Welcome back to school everyone! We've got a fantastic year planned in the Science Lab thanks to the Tritt Tiger Foundation! Okay, one quick plug, please donate :-). I had a pretty quick summer, teaching 4 weeks of Project Lead The Way to other teachers around the country (including Las Vegas), camping / mountain biking / paddling for 1 week, 1 week of Specialist Camp at Tritt with 83 of our awesome students, and 1 week of Space Camp for Educators in Huntsville, AL. Water Wednesday was a success with about 12 kids meeting up every week to harvest from and water / weed the gardens. We'll be spending even more time out there this school-year.

Here is a quick rundown of what to expect the first 9 weeks of Science Lab: 

Kindergarten - Starting with sink/float, we'll be studying the properties of matter using a new Project Lead The Way unit, and then move onto engineering design challenges lifted from fairy tales like Jack & The Beanstalk and The 3 Little Pigs. 

First Grade - If we got lost on the Tritt Nature Trail, how would we communicate over a long distance using only the items in our backpack: magnets, string, flashlights, a tennis ball, and others! Including studying weather (for hiking conditions), this will take the first 18 weeks. It all starts off with sound and making a "frog chorus". 

Second Grade - How can we keep an ice pop from melting in a homemade cooler? We'll study insulation and conduction with experiments on every day items!

Third Grade - There sure is a lot of rain this first week of school! These students will study the affect of erosion on soils and rocks. 

Fourth Grade - 3...2...1... Launch into space. We've got 9 weeks of space units starting with designing our own mission to Mars, and followed by building models of our own landers and rovers! 

Fifth Grade - We are studying the scientific method through inherited traits as we prepare for the Science Fair in December (more information to follow, but you can get a pretty good idea on this blog under the, wait for it.... Science Fair tab). 

That is about it! Oh yeah, if you misread one 1/2" binder as a 1 1/2" binder, that is probably my fault. That said, storage space is limited, and if you can track down a thinner 3-ring binder, that would just be, the best.

Sign up NOW for Green Paws (Steady Paws + Green Paws Jr are FULL)!

It is already time to sign-up for FAST classes! Use the links below to enroll your student today! Cost for each class is $200, payable by check to "Blue Jay Education, LLC" before the first class. 

Steady Paws MD, a biomedical science and engineering class for 4th/5th graders, on Mondays from 2:30-3:30. Activities include making fake snot, studying bacteria and infections, using 3D printing to solve problems, and dissection! Class is FULL

Green Paws, an environmental science and gardening class for 2nd/3rd graders, Thursdays from 2:30-3:30. Activities include nature hikes, stream studies, crafts (eg pine cone bird feeders), games (eg camouflage), and opportunities to grow / harvest / and eat food from the garden. Register online HERE.  

Green Paws Junior, an environmental science and gardening class for K/1st graders, on Fridays from 2:30-3:30. Activities include nature hikes, stream studies, crafts (eg pine cone bird feeders), games (eg camouflage), and opportunities to grow / harvest / and eat food from the garden. Class is FULL.

Email Mr. Giunta at Joseph.Giunta@cobbk12.org (or text at 772-532-3928) with any questions. 

Space Camp!!!

This summer I signed up for Space Camp for Educators at the U.S. Space & Rocket Center in Huntsville, Alabama. It was amazing!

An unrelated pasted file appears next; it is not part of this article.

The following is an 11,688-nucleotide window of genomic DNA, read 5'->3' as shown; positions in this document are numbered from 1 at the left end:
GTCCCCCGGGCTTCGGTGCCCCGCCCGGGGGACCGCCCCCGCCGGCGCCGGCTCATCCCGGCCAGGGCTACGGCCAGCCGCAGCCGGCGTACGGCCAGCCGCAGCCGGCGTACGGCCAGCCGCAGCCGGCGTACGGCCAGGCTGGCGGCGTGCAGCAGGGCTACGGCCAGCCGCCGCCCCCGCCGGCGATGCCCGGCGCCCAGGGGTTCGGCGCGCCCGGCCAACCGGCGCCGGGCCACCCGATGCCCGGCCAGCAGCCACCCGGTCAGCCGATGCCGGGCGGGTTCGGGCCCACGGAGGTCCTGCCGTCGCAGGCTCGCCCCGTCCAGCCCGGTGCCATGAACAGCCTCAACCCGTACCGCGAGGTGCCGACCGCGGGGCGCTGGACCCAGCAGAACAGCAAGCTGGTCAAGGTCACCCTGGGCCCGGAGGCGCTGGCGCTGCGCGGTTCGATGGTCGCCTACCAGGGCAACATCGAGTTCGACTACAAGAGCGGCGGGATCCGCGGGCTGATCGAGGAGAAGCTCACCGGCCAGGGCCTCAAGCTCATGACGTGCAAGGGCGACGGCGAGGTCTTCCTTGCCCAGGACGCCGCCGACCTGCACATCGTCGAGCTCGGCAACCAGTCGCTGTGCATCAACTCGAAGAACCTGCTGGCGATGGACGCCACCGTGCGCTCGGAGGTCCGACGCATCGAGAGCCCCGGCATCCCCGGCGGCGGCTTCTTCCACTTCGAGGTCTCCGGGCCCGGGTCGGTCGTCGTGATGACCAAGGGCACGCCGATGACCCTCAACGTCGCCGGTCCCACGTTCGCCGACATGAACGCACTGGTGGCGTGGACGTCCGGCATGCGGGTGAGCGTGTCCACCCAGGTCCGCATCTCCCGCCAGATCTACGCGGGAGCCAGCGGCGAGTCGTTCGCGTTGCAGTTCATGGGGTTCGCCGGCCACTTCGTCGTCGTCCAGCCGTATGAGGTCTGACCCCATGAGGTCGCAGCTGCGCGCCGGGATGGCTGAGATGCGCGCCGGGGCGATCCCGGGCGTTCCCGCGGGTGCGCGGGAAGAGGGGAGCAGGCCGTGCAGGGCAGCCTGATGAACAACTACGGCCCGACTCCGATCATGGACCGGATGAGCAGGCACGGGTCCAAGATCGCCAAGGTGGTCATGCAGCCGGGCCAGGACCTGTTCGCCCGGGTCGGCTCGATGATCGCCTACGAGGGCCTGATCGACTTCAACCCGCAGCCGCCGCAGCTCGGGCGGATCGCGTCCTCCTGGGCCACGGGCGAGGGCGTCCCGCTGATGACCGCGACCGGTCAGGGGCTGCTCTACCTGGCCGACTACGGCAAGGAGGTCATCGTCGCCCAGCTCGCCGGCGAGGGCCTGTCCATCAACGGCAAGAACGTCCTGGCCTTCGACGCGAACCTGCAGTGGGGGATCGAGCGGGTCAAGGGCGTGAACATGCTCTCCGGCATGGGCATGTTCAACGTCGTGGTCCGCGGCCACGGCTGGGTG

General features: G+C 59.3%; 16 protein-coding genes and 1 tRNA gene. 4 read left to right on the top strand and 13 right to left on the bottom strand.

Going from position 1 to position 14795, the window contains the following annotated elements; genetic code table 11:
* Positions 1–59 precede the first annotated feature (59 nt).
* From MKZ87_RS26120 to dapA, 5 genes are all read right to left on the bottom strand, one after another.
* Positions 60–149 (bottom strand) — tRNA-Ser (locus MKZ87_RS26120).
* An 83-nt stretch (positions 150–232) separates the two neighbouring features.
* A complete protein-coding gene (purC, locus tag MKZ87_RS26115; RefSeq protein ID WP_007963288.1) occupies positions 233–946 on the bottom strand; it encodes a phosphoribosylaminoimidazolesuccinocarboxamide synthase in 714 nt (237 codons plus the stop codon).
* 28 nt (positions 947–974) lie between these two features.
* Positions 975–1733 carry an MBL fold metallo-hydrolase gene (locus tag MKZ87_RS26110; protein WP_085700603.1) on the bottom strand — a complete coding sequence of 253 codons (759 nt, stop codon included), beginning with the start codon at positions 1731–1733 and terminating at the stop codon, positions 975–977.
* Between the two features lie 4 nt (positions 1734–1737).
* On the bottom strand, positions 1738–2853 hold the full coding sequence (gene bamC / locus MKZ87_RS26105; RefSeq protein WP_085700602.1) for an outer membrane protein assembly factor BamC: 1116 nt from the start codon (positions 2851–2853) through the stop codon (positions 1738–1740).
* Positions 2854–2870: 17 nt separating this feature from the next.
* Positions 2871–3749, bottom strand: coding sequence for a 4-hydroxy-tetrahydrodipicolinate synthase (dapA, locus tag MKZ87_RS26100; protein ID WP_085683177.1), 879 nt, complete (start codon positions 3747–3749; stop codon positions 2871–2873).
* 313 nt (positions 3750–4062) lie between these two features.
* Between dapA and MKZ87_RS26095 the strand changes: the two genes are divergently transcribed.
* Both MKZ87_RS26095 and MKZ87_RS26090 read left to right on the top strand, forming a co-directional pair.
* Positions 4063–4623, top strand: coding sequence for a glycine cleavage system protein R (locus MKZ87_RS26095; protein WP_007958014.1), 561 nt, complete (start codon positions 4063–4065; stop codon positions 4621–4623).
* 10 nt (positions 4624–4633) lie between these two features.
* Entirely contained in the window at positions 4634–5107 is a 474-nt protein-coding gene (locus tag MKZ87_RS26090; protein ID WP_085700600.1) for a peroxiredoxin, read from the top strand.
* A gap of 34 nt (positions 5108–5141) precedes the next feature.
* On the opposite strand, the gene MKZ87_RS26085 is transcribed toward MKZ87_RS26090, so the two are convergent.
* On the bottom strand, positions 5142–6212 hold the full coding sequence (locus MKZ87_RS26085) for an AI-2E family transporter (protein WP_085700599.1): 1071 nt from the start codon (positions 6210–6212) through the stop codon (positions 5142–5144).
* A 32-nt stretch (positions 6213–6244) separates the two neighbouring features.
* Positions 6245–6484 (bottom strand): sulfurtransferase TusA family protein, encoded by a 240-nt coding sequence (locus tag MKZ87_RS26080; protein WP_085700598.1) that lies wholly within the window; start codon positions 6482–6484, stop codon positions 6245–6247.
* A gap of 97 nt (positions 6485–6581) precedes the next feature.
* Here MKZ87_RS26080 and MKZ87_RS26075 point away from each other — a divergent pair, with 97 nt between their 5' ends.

We used equipment that showed us some of what astronauts go through: a 1/6th gravity chair to simulate lunar gravity, a Multiple Axis Trainer that the original Mercury 7 Astronauts used to simulate a spinning rocket, we had to exit a simulated helicopter crash into water, and we zip-lined into a pond simulating parachuting into the ocean. If I go again in the future, then I'll get use the Underwater Astronaut Trainer to experience neutral buoyancy.

Next up we got to do two hour-long mission simulations. For the first one I was a Flight Engineer on the International Space Station. We had to preform experiments all while communicating with mission control and the arriving space shuttle and its astronauts. For the second one I was in mission control as the GNC (Guidance, Navigation and Controls System Engineer) as we helped our fellow astronauts on a mission to Mars. There other missions taking place around us on the life-sized models of retired and future shuttles and bases. A lot of the time my 10-person team of fellow teachers were just being silly (posing in the cuploa or pretending to sleep on the ISS - see how our arms are floating?!). 

One of the most fun things we did was build and launch our own rockets. I added a monkeynaut to mine :-)

We were exposed to so much science this week: a fuel burn demonstration, a Mars landing challenge with parachute and rover, growing crystals and creating slime, making a deployable solar sail, using Spheros to simulate Martian rovers, and making our own heat shields to protect "egg-stronauts". 

Water Wednesdays, all summer long.

Every Wednesday this summer I'll be at the school gardens from 11AM-Noon watering, weeding, and harvesting. Everyone is welcome to come! Here are some pics of our summer so far: 

What's on your mind?

The 4th and 5th grade students in Steady Paws MD got to dissect sheep brains as a culmination of all their studies this semester! A big thank you to Opal Patel (Krish and Anya's mom), without her expertise we never could have done it! 

First Grade ISN'T Getting Their Hands Dirty

First grade has been studying the basic needs of plants & animals. Combining shapes & types of plants & animals with the Engineering Design Process lead us to biomimicry, or engineered products inspired by nature. The students design and created their own garden tools and tested them by planting sunflower seeds in the Nature Nook.